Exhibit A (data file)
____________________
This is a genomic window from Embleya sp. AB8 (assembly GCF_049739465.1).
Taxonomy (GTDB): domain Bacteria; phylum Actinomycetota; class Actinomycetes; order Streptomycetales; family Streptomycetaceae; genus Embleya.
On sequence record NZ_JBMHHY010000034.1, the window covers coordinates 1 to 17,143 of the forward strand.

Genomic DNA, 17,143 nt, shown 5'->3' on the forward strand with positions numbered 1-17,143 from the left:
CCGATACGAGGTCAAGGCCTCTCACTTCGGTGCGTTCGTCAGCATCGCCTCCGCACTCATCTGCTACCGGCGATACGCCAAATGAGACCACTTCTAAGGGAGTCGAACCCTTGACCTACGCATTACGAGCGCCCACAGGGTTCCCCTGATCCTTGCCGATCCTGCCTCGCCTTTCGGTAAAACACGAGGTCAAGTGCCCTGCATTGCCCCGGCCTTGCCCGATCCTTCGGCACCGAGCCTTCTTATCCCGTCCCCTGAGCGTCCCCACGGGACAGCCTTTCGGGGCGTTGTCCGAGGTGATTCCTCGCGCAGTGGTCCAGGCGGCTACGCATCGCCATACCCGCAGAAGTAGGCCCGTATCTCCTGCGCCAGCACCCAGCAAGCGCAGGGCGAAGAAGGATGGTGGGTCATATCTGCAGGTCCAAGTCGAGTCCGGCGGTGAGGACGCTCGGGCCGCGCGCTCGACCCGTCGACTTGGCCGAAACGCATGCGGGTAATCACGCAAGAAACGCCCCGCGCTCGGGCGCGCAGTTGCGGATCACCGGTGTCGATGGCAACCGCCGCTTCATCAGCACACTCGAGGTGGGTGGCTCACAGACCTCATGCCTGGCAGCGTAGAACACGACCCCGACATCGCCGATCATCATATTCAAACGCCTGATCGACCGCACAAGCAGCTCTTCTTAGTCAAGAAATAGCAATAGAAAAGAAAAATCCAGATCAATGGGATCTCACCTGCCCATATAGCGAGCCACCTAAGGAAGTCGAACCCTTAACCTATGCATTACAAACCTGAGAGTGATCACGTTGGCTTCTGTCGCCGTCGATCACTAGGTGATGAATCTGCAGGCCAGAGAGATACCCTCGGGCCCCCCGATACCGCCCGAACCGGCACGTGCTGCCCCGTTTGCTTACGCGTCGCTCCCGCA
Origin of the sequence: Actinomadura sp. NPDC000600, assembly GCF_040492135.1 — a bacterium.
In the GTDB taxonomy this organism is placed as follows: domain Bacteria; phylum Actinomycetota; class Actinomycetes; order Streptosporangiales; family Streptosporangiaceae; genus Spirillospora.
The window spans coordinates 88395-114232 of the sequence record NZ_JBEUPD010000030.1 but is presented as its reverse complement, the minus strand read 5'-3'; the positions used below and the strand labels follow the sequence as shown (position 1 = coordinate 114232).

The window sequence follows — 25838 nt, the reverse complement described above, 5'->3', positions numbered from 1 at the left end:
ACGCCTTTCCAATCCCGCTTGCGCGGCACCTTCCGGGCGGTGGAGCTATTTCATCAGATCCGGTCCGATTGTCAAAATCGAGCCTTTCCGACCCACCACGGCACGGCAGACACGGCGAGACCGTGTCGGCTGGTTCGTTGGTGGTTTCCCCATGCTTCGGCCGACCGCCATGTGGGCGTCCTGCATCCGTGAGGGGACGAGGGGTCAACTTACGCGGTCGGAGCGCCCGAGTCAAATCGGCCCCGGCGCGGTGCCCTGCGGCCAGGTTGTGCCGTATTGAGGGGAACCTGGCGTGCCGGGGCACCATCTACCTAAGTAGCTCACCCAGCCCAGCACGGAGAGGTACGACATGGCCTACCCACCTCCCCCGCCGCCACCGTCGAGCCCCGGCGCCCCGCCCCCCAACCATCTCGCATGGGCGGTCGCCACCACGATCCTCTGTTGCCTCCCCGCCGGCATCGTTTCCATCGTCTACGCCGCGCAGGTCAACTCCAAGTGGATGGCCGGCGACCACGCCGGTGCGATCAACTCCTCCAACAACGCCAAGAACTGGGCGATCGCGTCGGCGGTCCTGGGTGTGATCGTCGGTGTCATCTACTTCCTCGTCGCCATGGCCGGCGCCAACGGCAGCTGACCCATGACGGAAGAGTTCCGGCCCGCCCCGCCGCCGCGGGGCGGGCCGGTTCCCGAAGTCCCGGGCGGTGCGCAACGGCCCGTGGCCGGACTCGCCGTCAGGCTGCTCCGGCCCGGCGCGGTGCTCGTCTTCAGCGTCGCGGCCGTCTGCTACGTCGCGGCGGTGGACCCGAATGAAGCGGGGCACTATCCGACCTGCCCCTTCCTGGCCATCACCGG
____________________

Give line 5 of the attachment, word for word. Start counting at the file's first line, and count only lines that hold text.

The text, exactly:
CCGATACGAGGTCAAGGCCTCTCACTTCGGTGCGTTCGTCAGCATCGCCTCCGCACTCATCTGCTACCGGCGATACGCCAAATGAGACCACTTCTAAGGGAGTCGAACCCTTGACCTACGCATTACGAGCGCCCACAGGGTTCCCCTGATCCTTGCCGATCCTGCCTCGCCTTTCGGTAAAACACGAGGTCAAGTGCCCTGCATTGCCCCGGCCTTGCCCGATCCTTCGGCACCGAGCCTTCTTATCCCGTCCCCTGAGCGTCCCCACGGGACAGCCTTTCGGGGCGTTGTCCGAGGTGATTCCTCGCGCAGTGGTCCAGGCGGCTACGCATCGCCATACCCGCAGAAGTAGGCCCGTATCTCCTGCGCCAGCACCCAGCAAGCGCAGGGCGAAGAAGGATGGTGGGTCATATCTGCAGGTCCAAGTCGAGTCCGGCGGTGAGGACGCTCGGGCCGCGCGCTCGACCCGTCGACTTGGCCGAAACGCATGCGGGTAATCACGCAAGAAACGCCCCGCGCTCGGGCGCGCAGTTGCGGATCACCGGTGTCGATGGCAACCGCCGCTTCATCAGCACACTCGAGGTGGGTGGCTCACAGACCTCATGCCTGGCAGCGTAGAACACGACCCCGACATCGCCGATCATCATATTCAAACGCCTGATCGACCGCACAAGCAGCTCTTCTTAGTCAAGAAATAGCAATAGAAAAGAAAAATCCAGATCAATGGGATCTCACCTGCCCATATAGCGAGCCACCTAAGGAAGTCGAACCCTTAACCTATGCATTACAAACCTGAGAGTGATCACGTTGGCTTCTGTCGCCGTCGATCACTAGGTGATGAATCTGCAGGCCAGAGAGATACCCTCGGGCCCCCCGATACCGCCCGAACCGGCACGTGCTGCCCCGTTTGCTTACGCGTCGCTCCCGCA